Training for actors is a multi-disciplinary practice with study in three main categories: the actor’s voice, the actor’s body, and text studies. Unlike ballet dancing or learning a musical instrument, actor training is a culmination of various different techniques for each of these areas of study. The study of the actor’s body, through movement, is the most intricate area to decipher because it incorporates more varying techniques than voice and text studies.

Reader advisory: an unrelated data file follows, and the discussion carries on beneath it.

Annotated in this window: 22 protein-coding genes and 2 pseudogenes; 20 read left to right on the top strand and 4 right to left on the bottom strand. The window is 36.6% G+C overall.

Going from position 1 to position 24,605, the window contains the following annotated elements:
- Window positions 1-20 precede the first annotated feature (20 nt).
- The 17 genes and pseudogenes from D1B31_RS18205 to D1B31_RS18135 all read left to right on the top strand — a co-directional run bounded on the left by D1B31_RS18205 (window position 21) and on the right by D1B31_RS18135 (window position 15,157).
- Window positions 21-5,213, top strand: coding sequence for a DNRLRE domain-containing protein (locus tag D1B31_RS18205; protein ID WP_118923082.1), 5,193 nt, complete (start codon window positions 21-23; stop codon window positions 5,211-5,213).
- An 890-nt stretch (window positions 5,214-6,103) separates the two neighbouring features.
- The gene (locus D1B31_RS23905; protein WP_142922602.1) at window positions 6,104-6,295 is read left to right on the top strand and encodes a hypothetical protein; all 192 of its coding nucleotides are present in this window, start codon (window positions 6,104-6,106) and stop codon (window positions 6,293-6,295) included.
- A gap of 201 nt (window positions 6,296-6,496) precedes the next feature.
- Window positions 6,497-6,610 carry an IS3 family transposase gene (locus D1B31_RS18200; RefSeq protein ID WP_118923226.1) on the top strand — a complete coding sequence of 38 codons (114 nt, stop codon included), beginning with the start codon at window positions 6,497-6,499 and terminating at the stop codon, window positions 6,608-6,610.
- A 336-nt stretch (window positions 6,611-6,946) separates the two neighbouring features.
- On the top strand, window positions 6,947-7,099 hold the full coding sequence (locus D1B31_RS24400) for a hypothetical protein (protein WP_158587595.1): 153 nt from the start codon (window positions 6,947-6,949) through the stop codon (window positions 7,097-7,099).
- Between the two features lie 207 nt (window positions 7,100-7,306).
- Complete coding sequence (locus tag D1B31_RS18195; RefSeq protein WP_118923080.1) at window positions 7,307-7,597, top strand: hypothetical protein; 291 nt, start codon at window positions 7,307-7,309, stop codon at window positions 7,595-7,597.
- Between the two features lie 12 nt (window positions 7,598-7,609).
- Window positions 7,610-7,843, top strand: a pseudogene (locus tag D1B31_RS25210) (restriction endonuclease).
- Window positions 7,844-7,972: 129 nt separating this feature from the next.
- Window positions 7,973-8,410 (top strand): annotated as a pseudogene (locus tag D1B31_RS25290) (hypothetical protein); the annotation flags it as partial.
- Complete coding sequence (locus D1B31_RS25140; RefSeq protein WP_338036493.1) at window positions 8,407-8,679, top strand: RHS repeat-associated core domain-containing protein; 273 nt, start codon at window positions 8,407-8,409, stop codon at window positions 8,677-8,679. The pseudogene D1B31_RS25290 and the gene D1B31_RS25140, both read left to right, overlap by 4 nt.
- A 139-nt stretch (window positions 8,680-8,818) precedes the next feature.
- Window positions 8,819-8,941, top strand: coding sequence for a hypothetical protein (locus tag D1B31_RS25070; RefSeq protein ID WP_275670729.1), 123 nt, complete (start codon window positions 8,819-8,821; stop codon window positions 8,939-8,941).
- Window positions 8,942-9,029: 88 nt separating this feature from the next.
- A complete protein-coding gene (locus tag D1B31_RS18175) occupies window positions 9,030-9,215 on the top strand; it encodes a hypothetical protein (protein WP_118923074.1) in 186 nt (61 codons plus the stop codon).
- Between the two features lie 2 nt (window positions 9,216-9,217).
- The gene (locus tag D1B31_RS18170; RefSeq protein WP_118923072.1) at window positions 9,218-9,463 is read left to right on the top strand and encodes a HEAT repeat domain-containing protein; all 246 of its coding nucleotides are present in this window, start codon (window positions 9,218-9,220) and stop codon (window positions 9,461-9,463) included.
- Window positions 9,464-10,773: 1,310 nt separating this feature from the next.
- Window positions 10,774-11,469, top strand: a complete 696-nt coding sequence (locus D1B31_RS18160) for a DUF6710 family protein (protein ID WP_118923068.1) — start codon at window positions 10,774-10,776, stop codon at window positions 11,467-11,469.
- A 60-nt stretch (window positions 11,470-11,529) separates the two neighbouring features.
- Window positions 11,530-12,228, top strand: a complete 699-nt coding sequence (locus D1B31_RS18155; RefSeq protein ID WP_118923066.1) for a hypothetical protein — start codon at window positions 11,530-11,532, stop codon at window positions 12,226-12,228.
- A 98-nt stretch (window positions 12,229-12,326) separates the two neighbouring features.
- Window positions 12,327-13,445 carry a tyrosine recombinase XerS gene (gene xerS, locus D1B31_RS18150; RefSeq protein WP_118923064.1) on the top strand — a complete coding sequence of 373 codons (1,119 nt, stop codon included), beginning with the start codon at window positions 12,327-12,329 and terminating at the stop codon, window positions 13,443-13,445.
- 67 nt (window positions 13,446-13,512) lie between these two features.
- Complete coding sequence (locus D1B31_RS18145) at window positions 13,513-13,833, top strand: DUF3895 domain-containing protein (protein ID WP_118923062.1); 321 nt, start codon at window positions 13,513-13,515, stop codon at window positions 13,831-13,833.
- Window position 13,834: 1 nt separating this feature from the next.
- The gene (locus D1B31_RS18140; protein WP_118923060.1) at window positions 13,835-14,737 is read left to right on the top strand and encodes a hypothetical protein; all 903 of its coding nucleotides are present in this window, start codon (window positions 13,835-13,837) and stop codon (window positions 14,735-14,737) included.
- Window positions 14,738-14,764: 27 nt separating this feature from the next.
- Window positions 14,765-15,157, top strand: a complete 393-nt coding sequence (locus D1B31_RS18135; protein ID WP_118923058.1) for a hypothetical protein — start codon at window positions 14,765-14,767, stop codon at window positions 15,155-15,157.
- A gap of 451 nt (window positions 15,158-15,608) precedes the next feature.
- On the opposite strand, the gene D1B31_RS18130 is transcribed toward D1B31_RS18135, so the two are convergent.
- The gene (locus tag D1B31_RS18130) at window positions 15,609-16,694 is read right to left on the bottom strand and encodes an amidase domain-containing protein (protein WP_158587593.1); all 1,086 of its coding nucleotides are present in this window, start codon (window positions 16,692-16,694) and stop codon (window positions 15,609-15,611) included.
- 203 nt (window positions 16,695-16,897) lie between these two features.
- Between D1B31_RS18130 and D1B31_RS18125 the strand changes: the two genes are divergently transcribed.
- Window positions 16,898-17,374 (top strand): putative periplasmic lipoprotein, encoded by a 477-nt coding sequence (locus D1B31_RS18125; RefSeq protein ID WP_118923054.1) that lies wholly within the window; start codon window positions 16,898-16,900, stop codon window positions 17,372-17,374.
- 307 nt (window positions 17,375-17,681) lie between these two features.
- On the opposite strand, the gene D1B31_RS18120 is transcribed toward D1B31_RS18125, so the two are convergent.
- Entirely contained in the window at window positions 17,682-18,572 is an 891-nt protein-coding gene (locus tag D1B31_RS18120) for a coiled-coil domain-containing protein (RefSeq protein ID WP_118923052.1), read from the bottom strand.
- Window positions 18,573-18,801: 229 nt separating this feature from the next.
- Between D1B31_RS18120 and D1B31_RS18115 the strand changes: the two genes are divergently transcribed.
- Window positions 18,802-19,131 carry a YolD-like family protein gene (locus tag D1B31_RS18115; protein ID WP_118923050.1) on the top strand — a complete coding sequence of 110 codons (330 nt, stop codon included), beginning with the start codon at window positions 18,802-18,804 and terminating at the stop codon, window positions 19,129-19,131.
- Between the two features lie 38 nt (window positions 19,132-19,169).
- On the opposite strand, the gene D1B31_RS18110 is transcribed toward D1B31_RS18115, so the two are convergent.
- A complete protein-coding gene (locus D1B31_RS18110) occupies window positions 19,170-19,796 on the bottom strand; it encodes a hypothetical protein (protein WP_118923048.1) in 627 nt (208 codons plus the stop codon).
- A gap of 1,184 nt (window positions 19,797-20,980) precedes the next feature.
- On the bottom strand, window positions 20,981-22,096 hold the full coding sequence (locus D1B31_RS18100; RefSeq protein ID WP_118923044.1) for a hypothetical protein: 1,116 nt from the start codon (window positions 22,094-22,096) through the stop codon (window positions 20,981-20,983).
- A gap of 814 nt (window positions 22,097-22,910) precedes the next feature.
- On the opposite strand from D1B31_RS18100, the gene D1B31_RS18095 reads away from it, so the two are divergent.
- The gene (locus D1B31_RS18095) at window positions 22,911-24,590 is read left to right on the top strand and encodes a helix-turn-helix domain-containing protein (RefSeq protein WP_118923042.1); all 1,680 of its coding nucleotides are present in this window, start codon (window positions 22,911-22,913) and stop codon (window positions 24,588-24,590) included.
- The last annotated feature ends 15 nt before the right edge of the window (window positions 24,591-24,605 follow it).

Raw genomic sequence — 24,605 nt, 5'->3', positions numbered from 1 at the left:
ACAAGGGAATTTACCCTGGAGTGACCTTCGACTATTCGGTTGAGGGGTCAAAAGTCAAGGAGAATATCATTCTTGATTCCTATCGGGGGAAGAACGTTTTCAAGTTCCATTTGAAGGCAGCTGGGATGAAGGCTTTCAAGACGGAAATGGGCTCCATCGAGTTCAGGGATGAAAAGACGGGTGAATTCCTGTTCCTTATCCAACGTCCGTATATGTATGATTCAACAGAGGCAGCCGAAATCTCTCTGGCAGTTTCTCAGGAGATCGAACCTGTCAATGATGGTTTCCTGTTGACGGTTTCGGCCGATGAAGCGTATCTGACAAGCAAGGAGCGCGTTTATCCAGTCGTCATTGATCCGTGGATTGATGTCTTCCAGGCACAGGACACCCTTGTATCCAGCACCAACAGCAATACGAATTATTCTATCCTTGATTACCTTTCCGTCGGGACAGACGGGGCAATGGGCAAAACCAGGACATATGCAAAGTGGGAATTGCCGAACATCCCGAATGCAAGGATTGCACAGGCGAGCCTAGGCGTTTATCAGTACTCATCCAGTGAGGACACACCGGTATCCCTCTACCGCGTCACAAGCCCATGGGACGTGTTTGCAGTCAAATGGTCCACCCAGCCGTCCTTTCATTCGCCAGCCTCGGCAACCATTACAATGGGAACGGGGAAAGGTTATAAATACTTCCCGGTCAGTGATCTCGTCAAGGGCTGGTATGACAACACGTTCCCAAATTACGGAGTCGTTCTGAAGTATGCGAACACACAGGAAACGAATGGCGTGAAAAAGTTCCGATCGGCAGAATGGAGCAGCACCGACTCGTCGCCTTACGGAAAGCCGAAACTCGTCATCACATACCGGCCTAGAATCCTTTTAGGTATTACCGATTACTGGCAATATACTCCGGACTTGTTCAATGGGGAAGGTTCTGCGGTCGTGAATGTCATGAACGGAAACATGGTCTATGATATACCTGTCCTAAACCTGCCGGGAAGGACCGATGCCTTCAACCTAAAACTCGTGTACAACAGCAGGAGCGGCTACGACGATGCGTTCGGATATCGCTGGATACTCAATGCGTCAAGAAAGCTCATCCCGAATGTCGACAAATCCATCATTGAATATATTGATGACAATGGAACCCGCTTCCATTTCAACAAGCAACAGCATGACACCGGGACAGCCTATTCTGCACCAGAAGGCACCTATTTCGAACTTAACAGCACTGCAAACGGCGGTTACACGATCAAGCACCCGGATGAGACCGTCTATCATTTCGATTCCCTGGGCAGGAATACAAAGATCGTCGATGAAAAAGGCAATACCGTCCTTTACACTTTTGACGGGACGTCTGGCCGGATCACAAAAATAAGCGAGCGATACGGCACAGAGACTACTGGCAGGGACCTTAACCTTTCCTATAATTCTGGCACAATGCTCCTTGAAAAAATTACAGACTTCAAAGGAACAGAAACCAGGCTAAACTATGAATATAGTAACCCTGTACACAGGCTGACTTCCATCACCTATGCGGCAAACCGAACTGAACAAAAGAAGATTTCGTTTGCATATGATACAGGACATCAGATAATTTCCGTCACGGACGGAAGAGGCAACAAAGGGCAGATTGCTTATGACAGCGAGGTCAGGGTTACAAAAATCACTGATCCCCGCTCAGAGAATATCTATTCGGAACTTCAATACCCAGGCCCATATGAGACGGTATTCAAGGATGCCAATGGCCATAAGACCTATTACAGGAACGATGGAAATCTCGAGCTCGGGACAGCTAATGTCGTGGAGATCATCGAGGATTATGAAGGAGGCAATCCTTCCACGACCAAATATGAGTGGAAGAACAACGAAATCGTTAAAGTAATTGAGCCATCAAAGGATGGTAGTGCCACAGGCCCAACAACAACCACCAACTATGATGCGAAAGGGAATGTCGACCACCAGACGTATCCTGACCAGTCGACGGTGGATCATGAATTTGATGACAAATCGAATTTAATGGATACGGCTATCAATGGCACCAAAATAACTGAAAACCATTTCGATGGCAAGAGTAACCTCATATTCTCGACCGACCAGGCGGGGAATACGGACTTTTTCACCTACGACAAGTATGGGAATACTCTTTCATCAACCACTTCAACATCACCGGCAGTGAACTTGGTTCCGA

With the mentorship of Joe Short, the theatre department’s professor of voice and movement at the University of Rhode Island, I investigated and compared the movement techniques of Laban, Meyerhold, Alexander, and Margolis. After delving into each technique through studio work, I then applied basic principles of physics. The root of physics is the Greek word “phusika”, meaning “the natural things”. Because theatre is considered a mirror of nature, physics joined with movement work for the actor’s body in many different ways including gravity, absorption, effort and work, space and time. These findings were transformed into workable exercises through a workshop for actors meant to expose how physics can be used to create more expression and less effort on stage.